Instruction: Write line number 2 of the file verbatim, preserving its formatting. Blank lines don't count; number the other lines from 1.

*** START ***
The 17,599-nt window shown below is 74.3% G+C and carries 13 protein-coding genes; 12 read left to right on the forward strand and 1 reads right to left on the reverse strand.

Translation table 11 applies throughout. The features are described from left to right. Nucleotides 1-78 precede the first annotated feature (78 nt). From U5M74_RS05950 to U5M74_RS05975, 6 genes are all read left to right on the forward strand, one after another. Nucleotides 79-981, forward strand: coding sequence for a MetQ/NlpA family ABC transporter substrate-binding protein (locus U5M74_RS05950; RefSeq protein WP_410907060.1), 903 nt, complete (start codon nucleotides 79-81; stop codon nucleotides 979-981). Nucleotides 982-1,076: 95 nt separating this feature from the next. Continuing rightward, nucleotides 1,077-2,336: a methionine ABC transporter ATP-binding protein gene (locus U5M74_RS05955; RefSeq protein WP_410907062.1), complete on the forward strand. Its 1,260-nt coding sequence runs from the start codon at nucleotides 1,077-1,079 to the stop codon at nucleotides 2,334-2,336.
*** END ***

Translation table 11 applies throughout. The features are described from left to right. Nucleotides 1-78 precede the first annotated feature (78 nt). From U5M74_RS05950 to U5M74_RS05975, 6 genes are all read left to right on the forward strand, one after another. Nucleotides 79-981, forward strand: coding sequence for a MetQ/NlpA family ABC transporter substrate-binding protein (locus U5M74_RS05950; RefSeq protein WP_410907060.1), 903 nt, complete (start codon nucleotides 79-81; stop codon nucleotides 979-981). Nucleotides 982-1,076: 95 nt separating this feature from the next. Continuing rightward, nucleotides 1,077-2,336: a methionine ABC transporter ATP-binding protein gene (locus U5M74_RS05955; RefSeq protein WP_410907062.1), complete on the forward strand. Its 1,260-nt coding sequence runs from the start codon at nucleotides 1,077-1,079 to the stop codon at nucleotides 2,334-2,336.